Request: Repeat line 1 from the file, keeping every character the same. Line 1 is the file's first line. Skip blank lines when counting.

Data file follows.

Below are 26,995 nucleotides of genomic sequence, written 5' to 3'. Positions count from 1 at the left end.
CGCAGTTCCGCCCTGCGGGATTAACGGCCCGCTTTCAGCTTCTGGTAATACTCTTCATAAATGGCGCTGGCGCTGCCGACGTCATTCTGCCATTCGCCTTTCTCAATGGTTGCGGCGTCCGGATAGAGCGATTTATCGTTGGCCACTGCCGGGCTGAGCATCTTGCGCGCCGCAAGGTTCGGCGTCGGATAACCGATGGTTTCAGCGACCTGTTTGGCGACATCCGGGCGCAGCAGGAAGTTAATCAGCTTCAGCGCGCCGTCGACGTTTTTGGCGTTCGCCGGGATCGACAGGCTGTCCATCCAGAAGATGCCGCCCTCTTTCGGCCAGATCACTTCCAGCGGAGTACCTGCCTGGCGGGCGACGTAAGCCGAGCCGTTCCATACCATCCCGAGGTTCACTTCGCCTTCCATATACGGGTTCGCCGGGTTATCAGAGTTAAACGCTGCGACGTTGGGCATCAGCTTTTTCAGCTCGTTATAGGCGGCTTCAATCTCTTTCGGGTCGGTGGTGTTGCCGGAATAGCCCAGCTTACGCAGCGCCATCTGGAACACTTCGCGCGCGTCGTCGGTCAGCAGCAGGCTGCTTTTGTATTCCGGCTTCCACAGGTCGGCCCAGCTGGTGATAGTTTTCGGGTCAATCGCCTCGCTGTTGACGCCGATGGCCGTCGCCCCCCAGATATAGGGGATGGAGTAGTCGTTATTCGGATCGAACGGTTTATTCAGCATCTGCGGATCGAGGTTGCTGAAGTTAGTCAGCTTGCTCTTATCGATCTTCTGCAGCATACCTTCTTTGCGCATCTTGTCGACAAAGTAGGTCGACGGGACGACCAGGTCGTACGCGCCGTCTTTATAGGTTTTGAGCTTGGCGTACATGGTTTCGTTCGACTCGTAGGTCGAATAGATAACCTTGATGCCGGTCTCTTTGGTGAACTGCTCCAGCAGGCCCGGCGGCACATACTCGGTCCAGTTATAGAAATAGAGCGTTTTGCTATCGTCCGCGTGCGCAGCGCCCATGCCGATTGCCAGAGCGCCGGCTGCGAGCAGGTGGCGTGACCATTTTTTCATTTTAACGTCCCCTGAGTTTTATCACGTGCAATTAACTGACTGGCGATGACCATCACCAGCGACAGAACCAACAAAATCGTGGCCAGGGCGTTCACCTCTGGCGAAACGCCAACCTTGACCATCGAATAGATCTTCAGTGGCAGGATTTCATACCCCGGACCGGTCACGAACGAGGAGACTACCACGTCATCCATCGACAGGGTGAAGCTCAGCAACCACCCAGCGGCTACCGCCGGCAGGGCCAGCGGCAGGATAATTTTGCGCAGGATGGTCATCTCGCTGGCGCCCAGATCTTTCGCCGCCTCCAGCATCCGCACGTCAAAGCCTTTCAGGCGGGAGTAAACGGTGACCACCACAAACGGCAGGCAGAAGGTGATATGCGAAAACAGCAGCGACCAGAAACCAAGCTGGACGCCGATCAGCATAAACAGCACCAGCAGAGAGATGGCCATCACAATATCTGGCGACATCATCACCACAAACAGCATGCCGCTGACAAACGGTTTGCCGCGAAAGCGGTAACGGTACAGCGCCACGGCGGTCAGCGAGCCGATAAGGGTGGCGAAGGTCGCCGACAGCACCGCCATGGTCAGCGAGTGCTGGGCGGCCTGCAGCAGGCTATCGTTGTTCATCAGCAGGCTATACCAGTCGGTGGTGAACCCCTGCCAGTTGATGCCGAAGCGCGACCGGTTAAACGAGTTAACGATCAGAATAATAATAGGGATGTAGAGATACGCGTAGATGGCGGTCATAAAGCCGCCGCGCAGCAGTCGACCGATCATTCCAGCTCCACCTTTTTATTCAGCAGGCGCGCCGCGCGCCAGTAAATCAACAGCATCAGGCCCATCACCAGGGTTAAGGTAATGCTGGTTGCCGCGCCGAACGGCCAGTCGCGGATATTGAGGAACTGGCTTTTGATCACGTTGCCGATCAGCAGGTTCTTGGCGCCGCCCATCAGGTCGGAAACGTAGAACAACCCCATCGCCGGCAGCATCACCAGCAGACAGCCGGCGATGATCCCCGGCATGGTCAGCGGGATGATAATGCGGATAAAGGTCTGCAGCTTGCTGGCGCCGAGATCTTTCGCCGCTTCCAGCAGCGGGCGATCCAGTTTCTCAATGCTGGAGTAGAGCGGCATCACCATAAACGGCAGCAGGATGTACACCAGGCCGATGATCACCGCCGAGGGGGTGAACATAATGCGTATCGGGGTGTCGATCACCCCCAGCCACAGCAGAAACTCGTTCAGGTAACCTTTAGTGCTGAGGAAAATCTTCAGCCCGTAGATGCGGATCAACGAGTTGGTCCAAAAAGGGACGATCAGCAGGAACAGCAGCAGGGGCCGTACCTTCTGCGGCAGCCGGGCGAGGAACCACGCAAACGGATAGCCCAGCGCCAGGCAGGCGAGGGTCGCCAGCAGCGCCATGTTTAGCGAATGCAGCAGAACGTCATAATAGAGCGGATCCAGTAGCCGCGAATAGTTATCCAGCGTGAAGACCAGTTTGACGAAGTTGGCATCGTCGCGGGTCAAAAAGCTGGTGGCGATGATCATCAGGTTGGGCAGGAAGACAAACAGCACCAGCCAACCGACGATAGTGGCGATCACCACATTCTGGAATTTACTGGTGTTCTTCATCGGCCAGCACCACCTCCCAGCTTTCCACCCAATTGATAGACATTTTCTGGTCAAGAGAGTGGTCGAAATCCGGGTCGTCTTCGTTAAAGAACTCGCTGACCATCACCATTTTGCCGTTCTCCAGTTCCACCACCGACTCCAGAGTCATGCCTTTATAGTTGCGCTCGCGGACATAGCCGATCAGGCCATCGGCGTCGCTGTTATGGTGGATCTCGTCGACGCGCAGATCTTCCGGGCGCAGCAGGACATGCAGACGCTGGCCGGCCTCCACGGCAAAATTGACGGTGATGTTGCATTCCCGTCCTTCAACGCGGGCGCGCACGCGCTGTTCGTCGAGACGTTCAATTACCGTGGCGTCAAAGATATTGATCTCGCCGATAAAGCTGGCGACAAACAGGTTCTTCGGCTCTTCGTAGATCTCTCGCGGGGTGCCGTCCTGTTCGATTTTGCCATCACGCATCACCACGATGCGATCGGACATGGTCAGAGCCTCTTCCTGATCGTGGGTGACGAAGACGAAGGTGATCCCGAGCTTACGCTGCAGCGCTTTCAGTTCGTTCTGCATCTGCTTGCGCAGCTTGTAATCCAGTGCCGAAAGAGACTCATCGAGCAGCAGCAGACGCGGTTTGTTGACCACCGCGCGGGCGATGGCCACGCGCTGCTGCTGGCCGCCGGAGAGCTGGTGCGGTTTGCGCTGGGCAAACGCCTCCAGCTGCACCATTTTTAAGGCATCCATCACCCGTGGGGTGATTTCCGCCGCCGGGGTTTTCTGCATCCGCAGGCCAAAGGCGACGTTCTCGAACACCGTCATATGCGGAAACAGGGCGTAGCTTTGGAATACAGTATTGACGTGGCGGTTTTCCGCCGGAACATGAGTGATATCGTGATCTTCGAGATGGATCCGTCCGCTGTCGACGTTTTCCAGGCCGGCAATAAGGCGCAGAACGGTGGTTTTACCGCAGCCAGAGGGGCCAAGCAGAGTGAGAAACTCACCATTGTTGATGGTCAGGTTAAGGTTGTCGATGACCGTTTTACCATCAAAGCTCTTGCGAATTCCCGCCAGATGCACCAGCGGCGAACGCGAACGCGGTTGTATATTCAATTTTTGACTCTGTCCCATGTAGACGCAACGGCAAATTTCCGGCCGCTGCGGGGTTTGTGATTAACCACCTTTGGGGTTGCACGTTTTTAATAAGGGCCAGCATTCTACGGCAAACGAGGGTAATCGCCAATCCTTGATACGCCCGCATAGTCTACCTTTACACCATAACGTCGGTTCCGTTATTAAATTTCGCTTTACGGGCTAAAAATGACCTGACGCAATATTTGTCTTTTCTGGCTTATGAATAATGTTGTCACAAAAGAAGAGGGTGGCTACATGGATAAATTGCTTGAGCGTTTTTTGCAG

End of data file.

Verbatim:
Below are 26,995 nucleotides of genomic sequence, written 5' to 3'. Positions count from 1 at the left end.